top of page

Are You Ready? 

Organizational Readiness for Implementing Best Practices in Child Welfare Data Infrastructure 


In 2020, Casey Family Program’s Child Welfare Data Leaders (CDWL) expressed interest in learning about child welfare jurisdictions’ approaches to capturing high-quality data for families coming to the attention of child welfare hotlines or helplines,[i] recommendations for collecting and analyzing longitudinal data,[ii] application of a community-level approach to measuring risk and resilience,[iii] and insight into what it might mean to apply a racial equity lens to child welfare data.[iv] (These topics, identified as being on the vanguard of system change-focused data infrastructure and use by the agency data leaders convened by Casey Family Programs, will be referred to collectively as “best practices” for convenience’s sake throughout this brief.) In response, independent consultants gathered data on each topic through four separate research projects, which culminated in highlighted best practices and recommendations for child welfare jurisdictions to consider. In early 2021, Spark Learning for Organizations LLC, with support from Casey Family Programs, invited representatives from public child welfare agencies across the United States to participate in interviews to discuss their jurisdiction’s organizational readiness to implement the identified best practices. These conversations covered both successful strategies and barriers to readiness. For more information about our methods, click the      icon.

 A research protocol was created and reviewed by an independent IRB (Advarra IRB), and the project was determined to be exempt based on the minimal risk level. The research team aimed to speak with representatives from 14-18 child welfare jurisdictions, with the goal to have a balance between agencies that were county-administered and state-administered, as well as state-level representatives in jurisdictions that were county-administered. This approach was chosen to understand when and how multiple levels of government could facilitate or create challenges to implementing best practices. Data from National Child Abuse and Neglect Data System (NCANDS) and Adoption and Foster Care Analysis and Reporting System (AFCARS) were used to identify jurisdictions that represent a range of performance on key child welfare outcomes (e.g., entry rates, repeat maltreatment and permanency) to have representation from agencies in the process of performance improvement activities as well as those that had implemented approaches that may have supported comparative strength on these measures.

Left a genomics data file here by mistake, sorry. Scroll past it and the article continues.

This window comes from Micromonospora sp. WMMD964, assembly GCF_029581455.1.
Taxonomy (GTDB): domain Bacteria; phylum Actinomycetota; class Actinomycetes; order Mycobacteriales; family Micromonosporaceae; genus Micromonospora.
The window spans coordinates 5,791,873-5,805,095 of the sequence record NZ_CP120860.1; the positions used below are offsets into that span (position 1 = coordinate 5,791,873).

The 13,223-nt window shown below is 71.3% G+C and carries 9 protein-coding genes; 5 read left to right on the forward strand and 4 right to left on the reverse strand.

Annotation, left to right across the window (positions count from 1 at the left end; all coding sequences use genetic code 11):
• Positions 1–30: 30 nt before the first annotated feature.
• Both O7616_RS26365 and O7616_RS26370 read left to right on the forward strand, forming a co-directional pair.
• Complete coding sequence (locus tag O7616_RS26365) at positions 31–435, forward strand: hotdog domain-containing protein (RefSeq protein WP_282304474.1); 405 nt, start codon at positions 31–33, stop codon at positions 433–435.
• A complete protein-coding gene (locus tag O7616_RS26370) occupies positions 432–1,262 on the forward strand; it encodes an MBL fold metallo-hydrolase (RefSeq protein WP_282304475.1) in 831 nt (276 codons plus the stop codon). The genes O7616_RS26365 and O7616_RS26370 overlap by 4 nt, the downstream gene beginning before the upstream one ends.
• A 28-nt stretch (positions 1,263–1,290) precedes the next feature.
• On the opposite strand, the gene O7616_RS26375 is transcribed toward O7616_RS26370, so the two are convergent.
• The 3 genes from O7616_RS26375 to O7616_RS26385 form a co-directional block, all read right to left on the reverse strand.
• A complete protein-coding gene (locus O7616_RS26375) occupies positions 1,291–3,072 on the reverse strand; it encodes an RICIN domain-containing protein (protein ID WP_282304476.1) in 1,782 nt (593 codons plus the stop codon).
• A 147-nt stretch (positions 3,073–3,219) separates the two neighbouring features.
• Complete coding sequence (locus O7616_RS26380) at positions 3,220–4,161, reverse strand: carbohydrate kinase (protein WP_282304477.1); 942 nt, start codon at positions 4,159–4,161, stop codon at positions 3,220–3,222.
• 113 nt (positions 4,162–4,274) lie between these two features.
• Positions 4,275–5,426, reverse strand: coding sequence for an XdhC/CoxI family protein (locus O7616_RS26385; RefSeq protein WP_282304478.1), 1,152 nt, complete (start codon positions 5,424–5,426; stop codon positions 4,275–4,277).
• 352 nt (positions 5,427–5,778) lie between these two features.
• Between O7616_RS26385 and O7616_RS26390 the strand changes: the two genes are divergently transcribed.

A total of 14 jurisdictions participated in an interview with staff from Spark Learning for Organizations LLC and Magnolia Detroit Consulting, out of 23 agencies contacted (a 61 percent response rate). The semi-structured interview guide asked about successful strategies and barriers encountered for those jurisdictions that were currently implementing the practices, and elements perceived to be critical for successful implementation for those that had not already adopted these approaches. 


Audio from the interviews was recorded with permission, transcribed, and reviewed for accuracy. The research team developed a thematic codebook that integrated elements of organizational readiness with the Water of Systems Change framework. Transcripts were coded and analyzed using a process of coding consensus, co-occurrence, and comparison, with codes applied to excerpts using Dedoose v.8, a mixed-method coding software program.  


Interview participants were given the opportunity to review and confirm the accuracy of all comments to be included in the brief, both attributed and anonymous. Quotations appearing in this brief have been lightly edited to remove verbal disfluencies and enhance clarity. 

“We are piloting something right now, this specific moment it's called CFSA Connects and it addresses that…screens out calls or hotline requests that are not necessarily maltreatment related but they may be around other needs. Maybe concrete needs on like diapers or food bank or things of that sort…  So many times, when families are screened out and they may be a need to link or coordinate supports for them and the Community model, CFSA typically will ask a family if they are open and amenable to the idea of working with the Community partner, which is the Collaboratives and based on where they reside. They will make a referral to them to engage them for case management supports or other needs of the family may have at that time.”

bottom of page